SCI CRT Awards: North American Arranger of the Year

Category: Capital Relief Trades ABS

Previous Story       Next Story

Winner: Citi

As long as there has been a capital relief trades market in the US, Citi has been there. But its presence in the market has more than a historic significance. In the tombstones for a high percentage of the deals for US issuers in 2020/2021 - from the ground-breaking Texas Capital Bank trade to bilateral transactions which never hit the headlines - the name of Citi can be found.

The bank first began issuing capital relief trades for its own account in 2007 and took the skills it had learned as an issuer to clients four years later, when it completed its first trade as a placement agent in 2011. Its debut as an arranger was in 2016.

So Citi has longevity and experience in this market that others perhaps lack, and it is also gaining market share. Observers say that from the perspective of an increase in the number of mandates won in the last year, Citi deserves to be called the ‘most improved.’

“We’ve been doing CRT deals for our own balance sheet since 2007. I think that says a lot. We’re always looking to open up new jurisdictions for other banks and have been an active arranger across US, Europe and Asia,” says Alexis de Vrieze, director, bank solutions, EMEA at Citi.

Of course, the jurisdiction that everyone is talking about at the moment is the US market. After years of talk, the dam was finally breached in March 2020 when Texas Capital Bank became the first US regional to issue a capital relief trade, with Citi as its partner.

Citi sees as one of its major strengths its capacity to be the midwife for innovative, first-time deals. The big question now is whether that trade will be followed by others.

Mark Kruzel, director, bank solutions, Americas at Citi, believes so. “That transaction opened the door for us to build the US market to be the same size as Europe. We’re going to see a tremendous growth in terms of opportunities, deals, issuers and it’s going to make things even stronger on both sides of the pond,” he says.

Citi’s expertise and careful stewardship were keys to the success of the Texas deal. The bank had been looking to find a cost-effective way to gain capital relief on its mortgage warehouse loan portfolio, but it was Citi which shone a light into the darkness when it approached Texas Capital, say sources, in the spring of 2020.

The main difficulty for Citi was being able to satisfactorily detail the credit story behind the deal to potential investors. Warehouse loans are straightforward in theory, but operationally quite complex as the portfolio tends to be dynamic and fast-moving.

The bank is a strong credit, and yet this trade was to be unrated. Moreover, US investors are relative ingénues to the US market.

Yet Citi was able to satisfactorily clear these hurdles, and bring, it is believed, two investors into the trade. It also introduced the issuer to Clifford Chance, which also has plenty of experience in the CRT sector.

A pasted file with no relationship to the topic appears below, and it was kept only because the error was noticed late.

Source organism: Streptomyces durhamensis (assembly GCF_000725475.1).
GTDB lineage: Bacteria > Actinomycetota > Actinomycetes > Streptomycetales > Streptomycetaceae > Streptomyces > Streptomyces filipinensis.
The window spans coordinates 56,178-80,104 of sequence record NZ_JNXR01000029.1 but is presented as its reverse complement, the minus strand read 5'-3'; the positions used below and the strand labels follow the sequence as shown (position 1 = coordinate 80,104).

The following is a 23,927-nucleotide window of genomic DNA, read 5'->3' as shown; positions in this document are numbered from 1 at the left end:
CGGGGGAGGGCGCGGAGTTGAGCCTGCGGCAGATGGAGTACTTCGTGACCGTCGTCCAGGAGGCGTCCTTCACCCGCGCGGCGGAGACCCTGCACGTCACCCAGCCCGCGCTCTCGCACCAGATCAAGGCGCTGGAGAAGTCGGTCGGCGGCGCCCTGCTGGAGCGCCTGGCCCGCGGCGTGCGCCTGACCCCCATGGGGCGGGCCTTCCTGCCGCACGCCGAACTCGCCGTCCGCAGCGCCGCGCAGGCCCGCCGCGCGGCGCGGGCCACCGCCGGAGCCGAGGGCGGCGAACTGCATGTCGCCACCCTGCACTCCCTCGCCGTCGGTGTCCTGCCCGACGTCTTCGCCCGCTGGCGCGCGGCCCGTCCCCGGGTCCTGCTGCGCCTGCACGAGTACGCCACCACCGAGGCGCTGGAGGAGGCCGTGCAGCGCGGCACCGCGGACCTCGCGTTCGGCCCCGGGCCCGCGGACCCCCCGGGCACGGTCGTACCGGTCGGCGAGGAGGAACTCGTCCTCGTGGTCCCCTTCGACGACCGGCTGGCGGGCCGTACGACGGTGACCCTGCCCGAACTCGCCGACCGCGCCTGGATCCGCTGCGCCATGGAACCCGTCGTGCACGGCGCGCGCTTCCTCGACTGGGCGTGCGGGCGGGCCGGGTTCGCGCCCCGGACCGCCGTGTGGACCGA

The US market is still in its infancy, and much of the work to be done is in building an investor base. But Citi strongly believes this can and is being done.

In particular, there will be a market for unrated trades in the future, and this is where Citi’s experience and market savvy comes to the fore. It takes a deep understanding of the sector and how these deals operate to sympathetically elucidate the mysteries of such transactions to wary and uncertain buyers.

“If we had restricted ourselves to only rated deals, a number of the transactions we’ve done would never have happened. There is now a large investor base in Europe and in the US for both equity and mezzanine risk,” adds Kruzel.

Texas Capital Bank securitised warehouse loans, as did Western Bank Corporation at the end of June, but other asset classes have great potential in the CRT market, believes Citi. JPMorgan has issued trades which have securitised auto loans, mortgages and corporate loans, but other US banks have also executed less well-reported deals in emerging markets corporate loans, shipping and subscription finance.

As the granddaddy of the US CRT market, Citi is optimistic about the future. “Next year, we as a firm want to continue to see growth. We want to work with new clients and new asset classes. The stars are aligned for healthy growth,” predicts Kruzel.

Honourable mention: JPMorgan

JPMorgan has been a prolific presence as an issuer of capital relief trades in the last 12 months with a hatful of deals securitising a variety of different asset classes. But it has started to operate as an arranger as well and was, for example, spotted as the shepherd of Western Bank Corporation’s debut warehouse loan CRT at the end of June. JPMorgan has worked its way up the league tables and is now mounting a challenge to veteran Citi as the leading arranger of CRT trades for North American issuers.